" A Return to Healing" Blog: Fri, 03/12/2010 - 22:23 — BBelitsos
A great disappointment has descended upon the majority of Americans. Both the left and the right feel let down by the federal government’s strangely inadequate package of health care reforms that is about to be passed. We all witnessed last year’s spectacle of a corporate-dominated Congress tinkering with an outmoded paradigm of medicine, even while leaving Wall Street values in control of health-care delivery, medical research, and health insurance. It has solved very little. And it is far from sustainable.
Worse, the federal government—with President Obama’s blessing—is proceeding as if other models of health and medicine do not even exist, almost ignoring the natural medicine movement that is well-established in American life and solidly evidenced by advanced research. In addition, measures supporting prevention are almost entirely missing from the newly passed bill. While a few helpful changes will now be made in Medicare, other American health-care institutions that need radical reform—such as the FDA and the USDA—are left untouched. The health-care system is still headed for collapse.
In A Return to Healing we identified the most advanced version of the new medical model, and showed how it works in practice in Dr. Saputo’s own pioneering clinic: It’s called integral-health medicine. We explained how integral-health medicine is based on harmony with nature—not an expensive and often destructive war against nature. We saw how it provides an integrative, holistic, person-centered, and preventive approach to health and healing, and not just “sick care” focused on curing symptoms. We learned that advances in our understanding of such cutting-edge issues as clinical nutrition, “healing circles,” and the placebo effect spell the onset of a very promising future. We traced the hopeful story of Dr. Saputo’s own personal and professional evolution that led him to create the health medicine movement and institutionalize it in an integrative clinic that has the potential to revolutionize the delivery of care.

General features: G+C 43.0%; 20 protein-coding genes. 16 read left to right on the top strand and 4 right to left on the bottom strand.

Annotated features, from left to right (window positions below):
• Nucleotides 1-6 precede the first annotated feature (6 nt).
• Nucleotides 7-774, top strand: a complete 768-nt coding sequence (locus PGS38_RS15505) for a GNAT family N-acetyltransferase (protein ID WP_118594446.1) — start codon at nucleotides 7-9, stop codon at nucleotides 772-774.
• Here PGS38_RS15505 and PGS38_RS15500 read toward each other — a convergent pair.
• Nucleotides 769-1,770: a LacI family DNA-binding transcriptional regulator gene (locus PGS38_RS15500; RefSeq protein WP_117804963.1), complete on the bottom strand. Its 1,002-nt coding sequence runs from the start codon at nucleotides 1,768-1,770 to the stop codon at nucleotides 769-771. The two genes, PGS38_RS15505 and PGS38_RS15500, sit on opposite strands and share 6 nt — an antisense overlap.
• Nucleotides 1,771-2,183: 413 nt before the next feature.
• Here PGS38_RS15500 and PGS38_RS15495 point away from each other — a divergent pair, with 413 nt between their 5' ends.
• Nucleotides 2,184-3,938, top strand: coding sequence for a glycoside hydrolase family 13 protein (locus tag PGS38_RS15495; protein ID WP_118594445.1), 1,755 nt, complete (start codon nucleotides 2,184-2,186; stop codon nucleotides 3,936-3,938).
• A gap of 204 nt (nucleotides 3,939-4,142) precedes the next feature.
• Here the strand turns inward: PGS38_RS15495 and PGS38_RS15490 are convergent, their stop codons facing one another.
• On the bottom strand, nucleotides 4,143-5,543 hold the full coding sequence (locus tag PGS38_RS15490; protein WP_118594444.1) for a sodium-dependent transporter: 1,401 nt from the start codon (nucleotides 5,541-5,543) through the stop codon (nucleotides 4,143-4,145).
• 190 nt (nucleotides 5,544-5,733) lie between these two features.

The authors still stand by these principles, but, as a year has passed since the first edition of our book, we now see the need to highlight or expand upon several additional aspects of the emergent new model of medicine:
• how bioenergetics, epigenetics, and spirituality are key to the new healing model
• the need to reform “Big Agra” to salvage our health—not just Big Pharma
• the increasing role of integral theory in the conception of the new model
• the wisdom of traditional medicine including Chinese and Ayurvedic
• the cost savings, effectiveness, and safety benefits of integrative methodology
Real transformation demands that the adoption of the new model of medicine must dovetail with vastly improved methods of the delivery of care. These are newly emerging points on that score:
1) lessons from health-care systems overseas (Taiwan, Switzerland, Canada, etc.)
2) how reform of delivery means a wholesale return to nonprofit models of care
3) why a new service culture must replace the profit motive across the board
3) why we must legally guarantee the right to health care, and to freedom of choice
4) why a novel form political activism will be required to improve delivery